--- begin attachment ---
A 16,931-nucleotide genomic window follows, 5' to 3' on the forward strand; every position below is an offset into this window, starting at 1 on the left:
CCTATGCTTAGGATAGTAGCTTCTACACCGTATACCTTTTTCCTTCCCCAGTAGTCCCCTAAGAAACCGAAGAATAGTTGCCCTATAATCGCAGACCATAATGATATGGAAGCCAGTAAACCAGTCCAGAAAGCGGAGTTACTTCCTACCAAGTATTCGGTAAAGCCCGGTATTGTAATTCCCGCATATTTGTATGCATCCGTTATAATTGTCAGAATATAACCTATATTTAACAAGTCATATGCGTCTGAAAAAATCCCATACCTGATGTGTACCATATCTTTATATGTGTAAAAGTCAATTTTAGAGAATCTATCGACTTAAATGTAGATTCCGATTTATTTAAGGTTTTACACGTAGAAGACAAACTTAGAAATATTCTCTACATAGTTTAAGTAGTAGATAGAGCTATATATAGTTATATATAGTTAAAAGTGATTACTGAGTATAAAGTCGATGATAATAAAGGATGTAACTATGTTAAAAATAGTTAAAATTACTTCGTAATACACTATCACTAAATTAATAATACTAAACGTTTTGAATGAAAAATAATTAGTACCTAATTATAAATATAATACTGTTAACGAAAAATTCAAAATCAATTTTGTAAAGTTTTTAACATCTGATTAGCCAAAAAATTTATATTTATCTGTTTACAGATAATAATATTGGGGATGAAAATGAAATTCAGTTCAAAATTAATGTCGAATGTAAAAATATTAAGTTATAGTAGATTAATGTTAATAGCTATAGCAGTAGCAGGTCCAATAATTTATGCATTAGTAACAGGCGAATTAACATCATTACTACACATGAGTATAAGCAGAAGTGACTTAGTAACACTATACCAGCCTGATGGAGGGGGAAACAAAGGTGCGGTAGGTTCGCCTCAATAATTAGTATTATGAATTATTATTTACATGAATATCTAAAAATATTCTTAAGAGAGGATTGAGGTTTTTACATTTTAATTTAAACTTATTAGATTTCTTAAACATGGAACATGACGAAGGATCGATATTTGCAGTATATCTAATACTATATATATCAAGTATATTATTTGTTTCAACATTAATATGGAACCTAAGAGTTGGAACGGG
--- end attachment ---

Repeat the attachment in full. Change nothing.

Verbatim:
A 16,931-nucleotide genomic window follows, 5' to 3' on the forward strand; every position below is an offset into this window, starting at 1 on the left:
CCTATGCTTAGGATAGTAGCTTCTACACCGTATACCTTTTTCCTTCCCCAGTAGTCCCCTAAGAAACCGAAGAATAGTTGCCCTATAATCGCAGACCATAATGATATGGAAGCCAGTAAACCAGTCCAGAAAGCGGAGTTACTTCCTACCAAGTATTCGGTAAAGCCCGGTATTGTAATTCCCGCATATTTGTATGCATCCGTTATAATTGTCAGAATATAACCTATATTTAACAAGTCATATGCGTCTGAAAAAATCCCATACCTGATGTGTACCATATCTTTATATGTGTAAAAGTCAATTTTAGAGAATCTATCGACTTAAATGTAGATTCCGATTTATTTAAGGTTTTACACGTAGAAGACAAACTTAGAAATATTCTCTACATAGTTTAAGTAGTAGATAGAGCTATATATAGTTATATATAGTTAAAAGTGATTACTGAGTATAAAGTCGATGATAATAAAGGATGTAACTATGTTAAAAATAGTTAAAATTACTTCGTAATACACTATCACTAAATTAATAATACTAAACGTTTTGAATGAAAAATAATTAGTACCTAATTATAAATATAATACTGTTAACGAAAAATTCAAAATCAATTTTGTAAAGTTTTTAACATCTGATTAGCCAAAAAATTTATATTTATCTGTTTACAGATAATAATATTGGGGATGAAAATGAAATTCAGTTCAAAATTAATGTCGAATGTAAAAATATTAAGTTATAGTAGATTAATGTTAATAGCTATAGCAGTAGCAGGTCCAATAATTTATGCATTAGTAACAGGCGAATTAACATCATTACTACACATGAGTATAAGCAGAAGTGACTTAGTAACACTATACCAGCCTGATGGAGGGGGAAACAAAGGTGCGGTAGGTTCGCCTCAATAATTAGTATTATGAATTATTATTTACATGAATATCTAAAAATATTCTTAAGAGAGGATTGAGGTTTTTACATTTTAATTTAAACTTATTAGATTTCTTAAACATGGAACATGACGAAGGATCGATATTTGCAGTATATCTAATACTATATATATCAAGTATATTATTTGTTTCAACATTAATATGGAACCTAAGAGTTGGAACGGG